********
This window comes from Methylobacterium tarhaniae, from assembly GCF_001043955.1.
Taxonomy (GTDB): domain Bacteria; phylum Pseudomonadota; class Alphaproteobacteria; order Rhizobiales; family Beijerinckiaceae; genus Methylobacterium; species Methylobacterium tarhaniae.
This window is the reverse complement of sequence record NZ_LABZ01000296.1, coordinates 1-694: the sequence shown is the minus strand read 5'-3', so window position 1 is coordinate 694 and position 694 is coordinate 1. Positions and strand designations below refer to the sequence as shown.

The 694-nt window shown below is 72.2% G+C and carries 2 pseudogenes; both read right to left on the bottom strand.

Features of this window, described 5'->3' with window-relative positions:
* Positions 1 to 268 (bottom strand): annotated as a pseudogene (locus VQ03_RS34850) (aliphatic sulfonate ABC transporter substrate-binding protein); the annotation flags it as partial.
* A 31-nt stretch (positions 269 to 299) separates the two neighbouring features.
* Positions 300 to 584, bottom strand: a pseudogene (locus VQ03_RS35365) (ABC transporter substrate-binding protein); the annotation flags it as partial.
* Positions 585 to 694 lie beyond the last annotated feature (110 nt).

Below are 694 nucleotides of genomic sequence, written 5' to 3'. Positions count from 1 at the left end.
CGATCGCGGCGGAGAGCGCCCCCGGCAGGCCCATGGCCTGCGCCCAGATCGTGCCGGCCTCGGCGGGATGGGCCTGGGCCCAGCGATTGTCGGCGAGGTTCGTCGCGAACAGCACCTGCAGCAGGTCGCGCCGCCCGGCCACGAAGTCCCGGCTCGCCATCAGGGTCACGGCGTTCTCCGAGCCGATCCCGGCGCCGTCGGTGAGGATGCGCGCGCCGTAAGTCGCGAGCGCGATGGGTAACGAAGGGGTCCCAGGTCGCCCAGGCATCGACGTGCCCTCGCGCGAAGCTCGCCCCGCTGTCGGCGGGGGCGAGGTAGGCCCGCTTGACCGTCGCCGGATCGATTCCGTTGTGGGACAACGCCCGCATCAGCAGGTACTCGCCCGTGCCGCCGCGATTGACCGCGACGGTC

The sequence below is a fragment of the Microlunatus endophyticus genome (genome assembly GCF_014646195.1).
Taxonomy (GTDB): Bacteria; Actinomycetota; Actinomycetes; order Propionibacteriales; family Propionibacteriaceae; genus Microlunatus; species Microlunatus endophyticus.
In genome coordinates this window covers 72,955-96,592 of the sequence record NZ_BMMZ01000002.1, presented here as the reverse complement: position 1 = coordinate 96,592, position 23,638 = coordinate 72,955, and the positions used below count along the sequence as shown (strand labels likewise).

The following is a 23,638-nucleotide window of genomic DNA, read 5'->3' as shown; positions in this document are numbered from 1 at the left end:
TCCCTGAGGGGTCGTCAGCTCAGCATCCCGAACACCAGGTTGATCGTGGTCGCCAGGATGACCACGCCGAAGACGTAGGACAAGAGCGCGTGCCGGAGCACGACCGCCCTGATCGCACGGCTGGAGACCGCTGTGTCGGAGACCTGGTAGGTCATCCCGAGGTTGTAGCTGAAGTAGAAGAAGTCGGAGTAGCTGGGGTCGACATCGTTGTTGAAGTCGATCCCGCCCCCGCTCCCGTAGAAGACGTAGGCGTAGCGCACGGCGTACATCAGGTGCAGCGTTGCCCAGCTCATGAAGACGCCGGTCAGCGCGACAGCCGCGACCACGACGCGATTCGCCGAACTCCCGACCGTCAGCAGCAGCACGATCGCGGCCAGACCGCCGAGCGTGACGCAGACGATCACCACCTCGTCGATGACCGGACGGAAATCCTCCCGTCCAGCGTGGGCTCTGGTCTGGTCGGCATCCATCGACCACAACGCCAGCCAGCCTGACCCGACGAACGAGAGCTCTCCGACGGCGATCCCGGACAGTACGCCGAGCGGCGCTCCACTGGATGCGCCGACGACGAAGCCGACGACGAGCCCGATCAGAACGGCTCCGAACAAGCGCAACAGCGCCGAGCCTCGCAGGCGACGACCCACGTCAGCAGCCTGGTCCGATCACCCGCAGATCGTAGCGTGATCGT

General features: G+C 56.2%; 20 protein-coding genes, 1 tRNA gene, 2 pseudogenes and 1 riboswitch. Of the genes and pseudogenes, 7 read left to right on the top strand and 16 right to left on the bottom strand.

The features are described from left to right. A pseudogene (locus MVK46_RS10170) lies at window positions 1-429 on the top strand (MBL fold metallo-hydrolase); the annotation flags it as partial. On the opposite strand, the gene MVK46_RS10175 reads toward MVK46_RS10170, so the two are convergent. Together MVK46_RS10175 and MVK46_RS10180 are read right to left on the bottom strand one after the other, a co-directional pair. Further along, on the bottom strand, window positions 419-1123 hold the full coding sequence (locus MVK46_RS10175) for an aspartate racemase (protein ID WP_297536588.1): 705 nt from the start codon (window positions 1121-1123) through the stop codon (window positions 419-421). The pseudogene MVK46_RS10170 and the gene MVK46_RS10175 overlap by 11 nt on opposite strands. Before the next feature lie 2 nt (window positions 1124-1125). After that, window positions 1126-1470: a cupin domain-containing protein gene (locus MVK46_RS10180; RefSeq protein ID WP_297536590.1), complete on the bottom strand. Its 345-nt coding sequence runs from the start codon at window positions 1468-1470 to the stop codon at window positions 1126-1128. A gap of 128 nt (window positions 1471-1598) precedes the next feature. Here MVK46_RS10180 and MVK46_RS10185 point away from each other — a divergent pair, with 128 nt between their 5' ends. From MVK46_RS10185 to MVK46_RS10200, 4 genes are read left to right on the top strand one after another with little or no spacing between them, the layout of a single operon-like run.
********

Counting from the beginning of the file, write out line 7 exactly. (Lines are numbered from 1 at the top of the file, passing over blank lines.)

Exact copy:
* A 31-nt stretch (positions 269 to 299) separates the two neighbouring features.